First Internet Day to take place in Estonia on 11 May
The internet has become a 'lubricant' of the
economy, and this creates a fertile ground for innovation in technology and
services. There is much talk about the Internet of Things. However, will the internet
be able to kick-start every frozen economy? What is the extent of freedom and
responsibility on the internet – how much should and could citizens know about
state control? Is privacy on the internet an illusion? How much has the
development of technology increased the digital divide, and what reason has it
given to talk about digital literacy and a balance between real and virtual
These and other intriguing subjects will be tackled by Valdur Mikita, Linnar Viik, Carri Ginter, Erkki Koort, Pille Pruulmann-Vengerfeldt, Andra Siibak, André Karpištšenko, Toomas Kärner, Riho Kurg, Kristjan Lepik, Rain Rannu, Henrik Aavik and Hans Lõugas.
The main idea of the one-day conference is to bring together Estonia's internet and community enthusiasts to discuss and contribute to the development of the internet in Estonia.
Internet Day will be held in Estonian and it is free for all participants. Additional information and registration: päev.internet.ee
The major "ICT Week" technology week will take place in Tallinn on 8 - 15 May, with ICT specialists exchanging ideas, establishing contacts and experiencing ICT-related achievements from the public as well as private sectors. Details on the programme, presenters and entertainment are available at www.ictweek.eu.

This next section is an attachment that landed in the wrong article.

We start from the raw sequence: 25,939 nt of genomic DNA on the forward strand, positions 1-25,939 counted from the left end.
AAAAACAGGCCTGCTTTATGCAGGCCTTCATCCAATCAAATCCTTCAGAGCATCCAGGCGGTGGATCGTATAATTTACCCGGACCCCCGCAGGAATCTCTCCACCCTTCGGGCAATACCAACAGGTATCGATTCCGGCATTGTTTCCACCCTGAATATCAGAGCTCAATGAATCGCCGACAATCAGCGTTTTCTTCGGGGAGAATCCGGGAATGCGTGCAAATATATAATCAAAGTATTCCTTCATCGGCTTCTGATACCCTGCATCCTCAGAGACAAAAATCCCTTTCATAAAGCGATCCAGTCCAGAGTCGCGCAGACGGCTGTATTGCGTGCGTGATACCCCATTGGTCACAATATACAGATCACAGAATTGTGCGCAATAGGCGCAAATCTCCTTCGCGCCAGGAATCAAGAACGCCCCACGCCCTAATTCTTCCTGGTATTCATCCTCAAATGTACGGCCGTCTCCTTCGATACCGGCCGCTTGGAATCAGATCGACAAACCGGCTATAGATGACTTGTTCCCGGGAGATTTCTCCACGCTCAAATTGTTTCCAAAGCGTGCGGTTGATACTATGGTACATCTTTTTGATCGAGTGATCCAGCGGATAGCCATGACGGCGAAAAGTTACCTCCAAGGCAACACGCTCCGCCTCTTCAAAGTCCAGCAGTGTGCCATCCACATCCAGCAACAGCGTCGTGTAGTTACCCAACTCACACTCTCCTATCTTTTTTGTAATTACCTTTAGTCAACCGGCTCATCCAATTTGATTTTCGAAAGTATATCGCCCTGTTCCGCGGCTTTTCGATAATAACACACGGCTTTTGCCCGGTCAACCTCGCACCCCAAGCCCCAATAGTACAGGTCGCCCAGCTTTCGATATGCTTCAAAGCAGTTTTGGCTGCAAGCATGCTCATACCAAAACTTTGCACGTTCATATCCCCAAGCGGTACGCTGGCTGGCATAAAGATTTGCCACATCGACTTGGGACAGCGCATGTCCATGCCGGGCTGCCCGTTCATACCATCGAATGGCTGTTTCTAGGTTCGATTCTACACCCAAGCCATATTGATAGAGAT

The .ee domain remains popular in Estonia, despite various platforms that could have set certain growth restrictions on the total number of domains. One of the key drivers behind this growth are the physical constraints associated with the pandemic and the resulting migration of companies to digital channels.
to ensure the quality of the environments we develop and check that the systems work and function according to the given scope.
The purpose of the name contest, organised by the Language Inspectorate, is to draw the attention of entrepreneurs and the public to the increasing spread of foreign languages in the public sphere. In addition to the names of a company, an institution, a non-governmental organisation and a student company, there is also a search for a national domain that sounds beautiful, and that is simple and distinctive, clear and meaningful.